Over 700 bodies remain unidentified. Reineke and others rummage through the possessions to try to match the dead with 1,300 missing persons reports that arrive from across Central America and Mexico through local consulate offices, from families and human rights groups.
In a row of orange lockers near Pima County’s autopsy room, officials keep plastic sleeves labeled “Personal Effects” and a stark designation: “Doe, John” or “Doe, Jane.”
Each sleeve reveals a story to the practiced eye: religious relics such as tattered rosaries and laminated cards bearing the names of patron saints, some that suggest a region where the person lived; photographs of wives, children and grandparents left behind; slips of papers carrying the names and numbers of people on the other side, such as a relative in Los Angeles, in one case identified only as “mi mama.”
Jonathan Hollingsworth also has pored over the material, for his new book of photographs titled “Left Behind: Life and Death Along the U.S. Border.” He looked for the telltale signs of an individual’s story, or narrative, like the ticket stub that read “buena suerte,” or good luck; the wristwatch, its face so faded the numerals are indecipherable; the tube of Old Spice body spray. He was most fascinated by a tiny yellow pencil stub, the type almost no one would keep, saying it suggested the desperation and poverty of the person who carried it.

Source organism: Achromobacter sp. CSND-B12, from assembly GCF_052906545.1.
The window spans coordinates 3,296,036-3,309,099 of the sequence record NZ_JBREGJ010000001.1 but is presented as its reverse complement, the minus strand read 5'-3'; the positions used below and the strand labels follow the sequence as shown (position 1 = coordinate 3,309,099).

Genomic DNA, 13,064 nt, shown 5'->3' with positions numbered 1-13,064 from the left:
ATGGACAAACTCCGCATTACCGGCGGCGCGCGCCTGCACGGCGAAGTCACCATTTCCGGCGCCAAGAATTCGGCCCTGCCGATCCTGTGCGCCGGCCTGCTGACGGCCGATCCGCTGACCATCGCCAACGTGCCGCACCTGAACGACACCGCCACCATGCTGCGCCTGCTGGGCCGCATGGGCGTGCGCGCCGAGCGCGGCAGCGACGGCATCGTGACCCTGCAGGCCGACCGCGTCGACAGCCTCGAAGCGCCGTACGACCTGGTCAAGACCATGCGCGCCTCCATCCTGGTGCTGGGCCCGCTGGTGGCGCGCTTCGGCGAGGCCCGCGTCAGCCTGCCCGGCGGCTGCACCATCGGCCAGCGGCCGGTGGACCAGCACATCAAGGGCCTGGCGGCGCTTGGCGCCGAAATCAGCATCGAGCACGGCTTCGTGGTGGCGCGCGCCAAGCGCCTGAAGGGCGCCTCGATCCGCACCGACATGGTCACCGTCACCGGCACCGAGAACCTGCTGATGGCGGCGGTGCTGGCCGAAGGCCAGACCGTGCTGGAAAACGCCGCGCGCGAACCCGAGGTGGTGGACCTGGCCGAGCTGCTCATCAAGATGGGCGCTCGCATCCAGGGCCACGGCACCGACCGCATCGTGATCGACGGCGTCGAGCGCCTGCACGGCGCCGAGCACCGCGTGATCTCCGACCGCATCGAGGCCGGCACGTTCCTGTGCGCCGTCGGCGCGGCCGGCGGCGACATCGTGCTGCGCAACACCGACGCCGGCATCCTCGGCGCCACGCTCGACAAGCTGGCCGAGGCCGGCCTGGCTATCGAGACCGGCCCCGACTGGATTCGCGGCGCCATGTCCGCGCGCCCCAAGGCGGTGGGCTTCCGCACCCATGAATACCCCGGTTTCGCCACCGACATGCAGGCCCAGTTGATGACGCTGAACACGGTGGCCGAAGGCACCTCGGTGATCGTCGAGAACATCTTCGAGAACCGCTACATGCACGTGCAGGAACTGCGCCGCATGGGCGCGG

One file contained a red comb caked with dirt and a pen that had exploded in the heat, the leftovers of a migrant who — presumably delusional from exposure — hanged himself using his shoelaces.
“Each sleeve represents a life lost — one that ended in a really horrific way,” he said. “They put a face on something that transcends politics or national identity.”
For Reineke, the sleeves are crucial in identifying bodies often so mummified that fingerprints are impossible to obtain. Because the journey is illegal, ID cards are often forged. But some items bring matches, like a ring or dress a mother might recall buying her daughter as a gift. Others are cultural artifacts: A migrant from Guatemala, for example, might use a cheat sheet to study Mexican slang as a way to go undetected there. One body carried a paper with a sentence handwritten three times: “Soy de Tabasco” — I am from Tabasco.
Other possessions suggest loss. One man carried a small backpack bearing the “Cars” movie logo, rigged with elongated straps, suggesting he may have carried his child’s bag as a memento. Inside, investigators found several crayons.
A wrinkled letter in another crosser’s pocket was adorned by a child’s version of a pony. “Dear Papa,” it began. “Don’t forget me. I’ll miss you. I’ll think of you every day.” Another note drove home the personal price of the trek. “My Dear,” it read in part. “I know I’ll never see you again, but I’ll cherish our memories together. I only want the best for you.”